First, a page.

Ant-Man 3’s MODOK Almost Looked WAY Different (Photo)
Some new pieces of concept art showcase how different the MCU’s MODOK could have looked in Ant-Man and The Wasp: Quantumania.
There are many aspects of Paul Rudd’s latest movie that drew ire from fans. After all, it is one of the lowest-rated MCU films to date.
But there likely isn’t a more controversial element of Ant-Man 3 than Corey Stoll’s MODOK himself. The discourse surrounding the character has been heated, with some fans absolutely loving him and others adamantly hating it.
As for the actor bringing him to life, Stoll firmly believes that the character “works in the context of Darren’s arc.”
Ant-Man 3’s writer, Jeff Loveness, doesn’t mince his words on the matter—he “refuses to listen to the fans” when it comes to some of the hate being thrown at him.
His reaction isn’t all too surprising. After all, there were likely many sleepless nights for those at Marvel Studios as they worked to make such an over-the-top character land properly.
MODOK’s Design for Ant-Man: Quantumania
Ant-Man and The Wasp: Quantumania concept artist Aleksi Briclot shared some new concept art on his Instagram of Corey Stoll’s MODOK in the recent film.
Briclot revealed that one of their earliest designs for MODOK saw the character as “a twisted and fucked up version” of Darren Cross:
“An early concept for MODOK for ‘Ant-Man and The Wasp: Quantumania’. A twisted and fucked up version starting from Darren Cross / Yellow Jacket (played by Corey Stoll) having [to] endure the hard and transforming environment that is the quantum realm. Making him a Mental Organism Designed Only for Killing.”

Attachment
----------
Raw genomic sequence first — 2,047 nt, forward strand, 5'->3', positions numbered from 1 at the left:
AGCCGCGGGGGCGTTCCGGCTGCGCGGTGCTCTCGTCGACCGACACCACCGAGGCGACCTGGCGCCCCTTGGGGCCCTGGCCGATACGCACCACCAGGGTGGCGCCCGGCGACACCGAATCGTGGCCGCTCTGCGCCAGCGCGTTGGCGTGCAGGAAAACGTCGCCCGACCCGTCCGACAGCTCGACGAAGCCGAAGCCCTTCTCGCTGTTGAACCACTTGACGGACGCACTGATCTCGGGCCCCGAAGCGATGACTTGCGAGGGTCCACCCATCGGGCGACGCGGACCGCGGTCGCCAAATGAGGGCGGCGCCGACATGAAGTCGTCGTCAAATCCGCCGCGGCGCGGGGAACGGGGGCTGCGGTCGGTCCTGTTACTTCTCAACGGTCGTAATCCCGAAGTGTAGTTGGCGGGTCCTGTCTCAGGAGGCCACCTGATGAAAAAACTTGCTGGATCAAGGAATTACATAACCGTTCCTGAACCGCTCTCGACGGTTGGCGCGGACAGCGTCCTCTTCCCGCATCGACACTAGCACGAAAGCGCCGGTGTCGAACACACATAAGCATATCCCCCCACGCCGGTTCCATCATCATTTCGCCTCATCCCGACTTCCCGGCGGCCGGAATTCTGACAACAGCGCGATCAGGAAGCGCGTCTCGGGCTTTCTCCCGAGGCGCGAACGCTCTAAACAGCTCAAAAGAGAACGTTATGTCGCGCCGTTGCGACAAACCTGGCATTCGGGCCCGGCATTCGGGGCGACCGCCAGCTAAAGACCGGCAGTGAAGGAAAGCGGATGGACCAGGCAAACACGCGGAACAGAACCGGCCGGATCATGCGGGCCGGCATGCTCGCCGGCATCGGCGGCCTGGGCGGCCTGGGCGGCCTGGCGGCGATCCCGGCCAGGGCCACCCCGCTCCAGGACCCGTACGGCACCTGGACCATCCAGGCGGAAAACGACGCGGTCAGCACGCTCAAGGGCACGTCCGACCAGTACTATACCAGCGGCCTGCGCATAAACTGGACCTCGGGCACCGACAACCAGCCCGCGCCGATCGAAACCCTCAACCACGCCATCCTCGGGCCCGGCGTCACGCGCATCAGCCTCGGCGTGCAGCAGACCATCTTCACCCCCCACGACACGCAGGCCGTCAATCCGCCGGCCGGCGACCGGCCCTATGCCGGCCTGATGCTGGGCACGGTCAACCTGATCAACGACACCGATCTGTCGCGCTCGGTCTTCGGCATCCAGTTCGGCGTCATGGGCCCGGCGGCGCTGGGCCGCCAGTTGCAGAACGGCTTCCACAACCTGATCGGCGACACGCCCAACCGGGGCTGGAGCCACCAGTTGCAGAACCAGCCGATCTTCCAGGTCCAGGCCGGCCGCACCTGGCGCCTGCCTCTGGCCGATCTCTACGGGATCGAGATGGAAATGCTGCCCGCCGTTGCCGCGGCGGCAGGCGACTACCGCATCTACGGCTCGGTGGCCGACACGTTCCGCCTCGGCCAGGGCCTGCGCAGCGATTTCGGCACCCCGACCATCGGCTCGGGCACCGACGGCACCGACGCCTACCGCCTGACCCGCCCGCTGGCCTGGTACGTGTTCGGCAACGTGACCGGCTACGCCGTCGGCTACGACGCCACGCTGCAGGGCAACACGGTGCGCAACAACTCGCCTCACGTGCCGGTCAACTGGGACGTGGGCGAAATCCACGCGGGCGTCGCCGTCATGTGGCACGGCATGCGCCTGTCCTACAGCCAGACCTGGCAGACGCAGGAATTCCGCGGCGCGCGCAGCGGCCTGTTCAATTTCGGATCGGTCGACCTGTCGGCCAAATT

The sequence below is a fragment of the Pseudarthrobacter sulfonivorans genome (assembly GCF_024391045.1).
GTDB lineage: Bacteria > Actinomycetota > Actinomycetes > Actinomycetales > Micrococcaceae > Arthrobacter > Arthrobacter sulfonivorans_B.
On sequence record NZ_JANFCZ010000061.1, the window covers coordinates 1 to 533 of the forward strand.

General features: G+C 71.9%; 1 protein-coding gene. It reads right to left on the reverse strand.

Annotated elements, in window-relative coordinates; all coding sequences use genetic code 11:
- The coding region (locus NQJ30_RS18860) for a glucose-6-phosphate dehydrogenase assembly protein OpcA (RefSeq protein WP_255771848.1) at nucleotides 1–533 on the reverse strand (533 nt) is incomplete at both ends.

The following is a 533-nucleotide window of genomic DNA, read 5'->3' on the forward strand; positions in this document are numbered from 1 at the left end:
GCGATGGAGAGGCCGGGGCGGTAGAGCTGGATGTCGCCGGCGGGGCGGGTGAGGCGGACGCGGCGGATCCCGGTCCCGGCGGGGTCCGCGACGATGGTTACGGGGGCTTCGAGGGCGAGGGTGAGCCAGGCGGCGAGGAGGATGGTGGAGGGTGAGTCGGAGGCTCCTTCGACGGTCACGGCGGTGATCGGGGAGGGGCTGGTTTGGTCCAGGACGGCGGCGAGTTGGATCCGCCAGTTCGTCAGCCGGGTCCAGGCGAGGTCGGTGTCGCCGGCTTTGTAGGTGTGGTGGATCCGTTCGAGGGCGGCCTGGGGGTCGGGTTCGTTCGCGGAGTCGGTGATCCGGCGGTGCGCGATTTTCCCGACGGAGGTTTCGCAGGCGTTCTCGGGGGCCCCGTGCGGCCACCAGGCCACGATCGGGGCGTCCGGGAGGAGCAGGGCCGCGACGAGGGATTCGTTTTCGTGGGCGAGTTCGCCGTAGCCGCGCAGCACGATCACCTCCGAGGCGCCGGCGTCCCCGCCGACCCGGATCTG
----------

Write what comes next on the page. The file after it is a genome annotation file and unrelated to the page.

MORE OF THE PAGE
He went on to share how it is “always a challenge to keep the link with the [source material]:”
“Always a challenge to keep the link with the [source material] from the comics and pushing it further while embracing the whole concept of his roots in the movie. At some point some idea about some quantum geysers emerged, aging, deagging, and transforming things. I jumped on the idea and thought about a twisted reconfiguration (was I thinking about the Fly by Cronenberg? Maybe a little bit in the concept…).”
The artist admitted that another of the challenges was “to keep Darren Cross’ likeness hidden to be [a later] reveal:”
While it’s clear some concept art veered far away from its source material, what fans got was insanely accurate—at least on a visual level.
In a way, audiences got two designs: the floating human head and then this more streamlined helmeted look.